A simple Adaptive Card for your business takes less than 10 minutes to make. But as you start to make more sophisticated layouts you will usually run into common issues where the data you want to show in your Card maybe isn’t 100% what you need it to be, or is just too much to comfortably fit into your layout.
In this post I listed examples of cool little hacks that we’ve accumulated over time that helped push the envelope on what an Adaptive Card can do. Some of these use Adaptive Expressions, but others are just thinking outside the box a little.
Trim to first name
Let say you have an API that gives you the user’s name as “John Hancock” but you want to address the user as just “John” in your Card.
Turn timestamps into “x hours ago”
Most APIs send timestamps in UNIX format, like
2021-09-17T00:00:33.25. But most users prefer relative timestamps to be a little easier to read than that.
Ordinarily you need a library like moment.js that does this kind of transformation. But, in a pinch, you can get very close to this using the following Adaptive expression.
Assemble email addresses
If you want to show a user’s email address, but your API isn’t providing it, then maybe you can “build” the email using their name and company name.
Tab interfaces are popular, but not supported in Adaptive Cards. Or are they?
With this trick you can create a Card that has at least two tabs – although be warned that the widths need tinkering with to display this properly on small screens.
Include icons in the Card
Adaptive Cards can’t host their own images or icons, so you will usually need a URL and capacity to host these yourself elsewhere (for example through a CMS). However, there is one hack to get around this that works at least for icons. You can base64 them, for example with a tool like Elmah.
This makes the Card’s payload quite large so use it with caution and remember that some host apps might have size restrictions that you could run into using this.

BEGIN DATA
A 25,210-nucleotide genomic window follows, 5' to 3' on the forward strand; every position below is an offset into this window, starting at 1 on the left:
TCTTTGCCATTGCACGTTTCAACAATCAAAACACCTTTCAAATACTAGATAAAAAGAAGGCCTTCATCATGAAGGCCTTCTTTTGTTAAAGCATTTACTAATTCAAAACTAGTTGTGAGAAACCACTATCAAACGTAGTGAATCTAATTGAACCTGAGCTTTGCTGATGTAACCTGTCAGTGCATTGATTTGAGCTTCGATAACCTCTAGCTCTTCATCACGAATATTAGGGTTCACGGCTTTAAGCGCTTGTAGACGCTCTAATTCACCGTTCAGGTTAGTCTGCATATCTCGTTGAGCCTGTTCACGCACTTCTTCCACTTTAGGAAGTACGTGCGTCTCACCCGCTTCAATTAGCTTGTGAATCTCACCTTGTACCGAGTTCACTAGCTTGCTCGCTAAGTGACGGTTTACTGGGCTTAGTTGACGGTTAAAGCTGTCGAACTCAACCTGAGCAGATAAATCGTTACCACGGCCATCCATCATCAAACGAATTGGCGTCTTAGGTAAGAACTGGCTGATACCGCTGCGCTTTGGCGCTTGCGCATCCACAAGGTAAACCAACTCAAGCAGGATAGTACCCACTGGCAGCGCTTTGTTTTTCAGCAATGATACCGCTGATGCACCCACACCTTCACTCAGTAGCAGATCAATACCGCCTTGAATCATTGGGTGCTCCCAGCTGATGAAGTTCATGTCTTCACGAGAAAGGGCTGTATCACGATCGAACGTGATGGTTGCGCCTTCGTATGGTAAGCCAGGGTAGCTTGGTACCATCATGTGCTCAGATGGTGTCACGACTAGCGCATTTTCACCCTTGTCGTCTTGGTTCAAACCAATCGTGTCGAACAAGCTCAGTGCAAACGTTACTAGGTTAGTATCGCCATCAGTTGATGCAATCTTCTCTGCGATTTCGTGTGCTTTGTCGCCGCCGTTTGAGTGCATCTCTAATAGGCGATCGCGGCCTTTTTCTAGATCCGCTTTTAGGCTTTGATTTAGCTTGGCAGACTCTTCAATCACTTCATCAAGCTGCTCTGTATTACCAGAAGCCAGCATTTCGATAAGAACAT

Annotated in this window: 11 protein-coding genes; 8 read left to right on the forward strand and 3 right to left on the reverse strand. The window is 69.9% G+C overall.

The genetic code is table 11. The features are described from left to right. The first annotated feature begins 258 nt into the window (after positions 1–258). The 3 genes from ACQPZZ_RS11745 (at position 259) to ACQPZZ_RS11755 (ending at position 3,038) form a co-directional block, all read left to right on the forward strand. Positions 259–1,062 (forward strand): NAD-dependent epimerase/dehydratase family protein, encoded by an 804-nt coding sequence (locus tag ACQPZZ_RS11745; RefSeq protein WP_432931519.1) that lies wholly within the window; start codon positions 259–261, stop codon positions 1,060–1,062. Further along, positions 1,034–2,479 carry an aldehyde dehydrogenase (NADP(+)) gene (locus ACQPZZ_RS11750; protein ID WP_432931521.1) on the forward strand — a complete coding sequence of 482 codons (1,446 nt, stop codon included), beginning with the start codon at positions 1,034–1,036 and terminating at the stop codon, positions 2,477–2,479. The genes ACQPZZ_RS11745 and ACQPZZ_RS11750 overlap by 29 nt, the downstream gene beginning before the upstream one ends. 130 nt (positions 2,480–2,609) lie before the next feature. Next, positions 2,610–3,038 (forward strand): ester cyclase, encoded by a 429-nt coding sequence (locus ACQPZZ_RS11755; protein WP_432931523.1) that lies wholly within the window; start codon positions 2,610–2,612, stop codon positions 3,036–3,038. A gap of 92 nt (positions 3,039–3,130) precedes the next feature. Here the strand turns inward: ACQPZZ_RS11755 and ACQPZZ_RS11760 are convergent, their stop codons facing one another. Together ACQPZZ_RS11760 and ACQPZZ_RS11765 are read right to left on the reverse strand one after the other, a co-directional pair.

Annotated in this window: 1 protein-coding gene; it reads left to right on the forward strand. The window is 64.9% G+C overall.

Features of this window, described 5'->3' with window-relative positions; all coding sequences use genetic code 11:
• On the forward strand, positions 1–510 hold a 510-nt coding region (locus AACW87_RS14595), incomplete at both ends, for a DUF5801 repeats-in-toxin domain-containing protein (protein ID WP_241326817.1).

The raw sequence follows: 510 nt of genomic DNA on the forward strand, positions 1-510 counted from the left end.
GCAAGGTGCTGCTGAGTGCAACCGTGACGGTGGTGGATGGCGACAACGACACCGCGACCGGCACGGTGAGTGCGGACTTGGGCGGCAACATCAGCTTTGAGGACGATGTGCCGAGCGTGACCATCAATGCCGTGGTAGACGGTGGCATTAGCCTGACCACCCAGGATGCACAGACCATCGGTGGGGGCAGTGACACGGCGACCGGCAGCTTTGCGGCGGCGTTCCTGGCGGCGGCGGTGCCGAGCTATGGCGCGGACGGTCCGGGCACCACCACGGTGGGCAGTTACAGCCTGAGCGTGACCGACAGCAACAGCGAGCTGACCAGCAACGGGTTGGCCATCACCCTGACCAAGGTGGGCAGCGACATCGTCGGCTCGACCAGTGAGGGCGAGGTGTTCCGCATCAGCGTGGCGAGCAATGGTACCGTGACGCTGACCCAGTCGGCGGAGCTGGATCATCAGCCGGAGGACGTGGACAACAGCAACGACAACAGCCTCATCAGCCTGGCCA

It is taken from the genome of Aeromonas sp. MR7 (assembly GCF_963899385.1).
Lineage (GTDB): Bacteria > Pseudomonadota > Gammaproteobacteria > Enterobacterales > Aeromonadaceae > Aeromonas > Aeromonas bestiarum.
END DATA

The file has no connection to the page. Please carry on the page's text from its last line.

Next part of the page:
If you want text to be either green or red depending on a value, you can conditionally highlight text, or, even switch out arrow symbols to show an upwards or downwards trend. In our example below this is the values we used:
Create fallback text
Sometimes the data you get from APIs is not as uniform as we want. Let’s say you want to make a Card that shows peoples’ job titles beneath their name. Until one record doesn’t contain the job title, causing an awkward change in height.
Wouldn’t it be cool to have a fallback of some kind, say to show the email address when there isn’t a job title?
Create a mini timeline
Whether your showing customer activity or progress of a process, a vertical timeline could be a quirky little addition to your Adaptive Card design. Here’s how to do it:
Use backgrounds for stunning designs
Whether it’s a welcome message, or some digital signage you want to place on the corporate intranet, Adaptive Cards can show background images which make them ideal for your great designs.
Expanding line items
In order to declutter an Adaptive Card, it might be useful to offload some details into a little section that expands and collapses. This is a relatively simple way to get there:
Building on top of the expand/collapse function, you could also get whole accordion style sections. Whenever you click on a headline, the respective section opens or closes.
Pseudo active state
Let’s say you want to offer a Like button. On Facebook you press it, it turns bright blue, you know it’s pressed. Adaptive Cards’ buttons don’t offer a similar activated state, but you can get there by using the
You know the problem: you get a JSON file that has 25 items but you only want to show the ones that are, say, green. With an Adaptive Expression you can filter items from your array based on a matching attribute.
Turn an integer into a string
Let’s say your JSON has a count of the number of outages your system has. But you can’t show this count inside of your Adaptive Card because it’s just an integer, and Adaptive Cards can only bind to strings wrapped in
Rescue has arrived. There is an Adaptive Expression you can inside of your Card that turns your integer into a string.
Count items in an array
Let’s say you have a list but you want to get a count of how many of them are red items, versus other colors. You can wrap this into two Adaptive Expressions, the first count is responsible to output you a number, and the inner function where filters the output for the attribute(s) you specify.
Empty state for a list
If you have an Adaptive Card list but the array is empty, the list just unceremoniously vanishes. This could make you or your users question if the Card could be broken, when it’s just hasn’t anything to show you. To avoid that, empty states are a popular way to signpost a list is deliberately empty.
In this below example, if there are no 🟡 items in our list, we display the empty state container.
Did you find these hacks useful? If so, you might also be interested in ready-to-use business templates for Adaptive Cards.